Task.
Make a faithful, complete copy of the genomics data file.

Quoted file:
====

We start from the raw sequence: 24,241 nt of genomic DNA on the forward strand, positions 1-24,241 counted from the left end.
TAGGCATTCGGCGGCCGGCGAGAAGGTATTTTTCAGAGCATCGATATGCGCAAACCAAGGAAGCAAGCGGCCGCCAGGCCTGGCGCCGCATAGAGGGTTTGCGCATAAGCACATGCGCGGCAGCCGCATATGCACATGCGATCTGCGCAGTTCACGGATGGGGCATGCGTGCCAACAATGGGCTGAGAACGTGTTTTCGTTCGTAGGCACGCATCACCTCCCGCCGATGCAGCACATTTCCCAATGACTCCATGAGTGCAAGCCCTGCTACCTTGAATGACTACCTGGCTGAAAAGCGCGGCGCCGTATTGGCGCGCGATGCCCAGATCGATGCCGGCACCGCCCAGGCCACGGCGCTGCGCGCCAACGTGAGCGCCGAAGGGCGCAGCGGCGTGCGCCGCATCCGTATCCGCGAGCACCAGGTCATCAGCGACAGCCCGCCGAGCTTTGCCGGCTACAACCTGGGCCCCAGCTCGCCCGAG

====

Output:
We start from the raw sequence: 24,241 nt of genomic DNA on the forward strand, positions 1-24,241 counted from the left end.
TAGGCATTCGGCGGCCGGCGAGAAGGTATTTTTCAGAGCATCGATATGCGCAAACCAAGGAAGCAAGCGGCCGCCAGGCCTGGCGCCGCATAGAGGGTTTGCGCATAAGCACATGCGCGGCAGCCGCATATGCACATGCGATCTGCGCAGTTCACGGATGGGGCATGCGTGCCAACAATGGGCTGAGAACGTGTTTTCGTTCGTAGGCACGCATCACCTCCCGCCGATGCAGCACATTTCCCAATGACTCCATGAGTGCAAGCCCTGCTACCTTGAATGACTACCTGGCTGAAAAGCGCGGCGCCGTATTGGCGCGCGATGCCCAGATCGATGCCGGCACCGCCCAGGCCACGGCGCTGCGCGCCAACGTGAGCGCCGAAGGGCGCAGCGGCGTGCGCCGCATCCGTATCCGCGAGCACCAGGTCATCAGCGACAGCCCGCCGAGCTTTGCCGGCTACAACCTGGGCCCCAGCTCGCCCGAG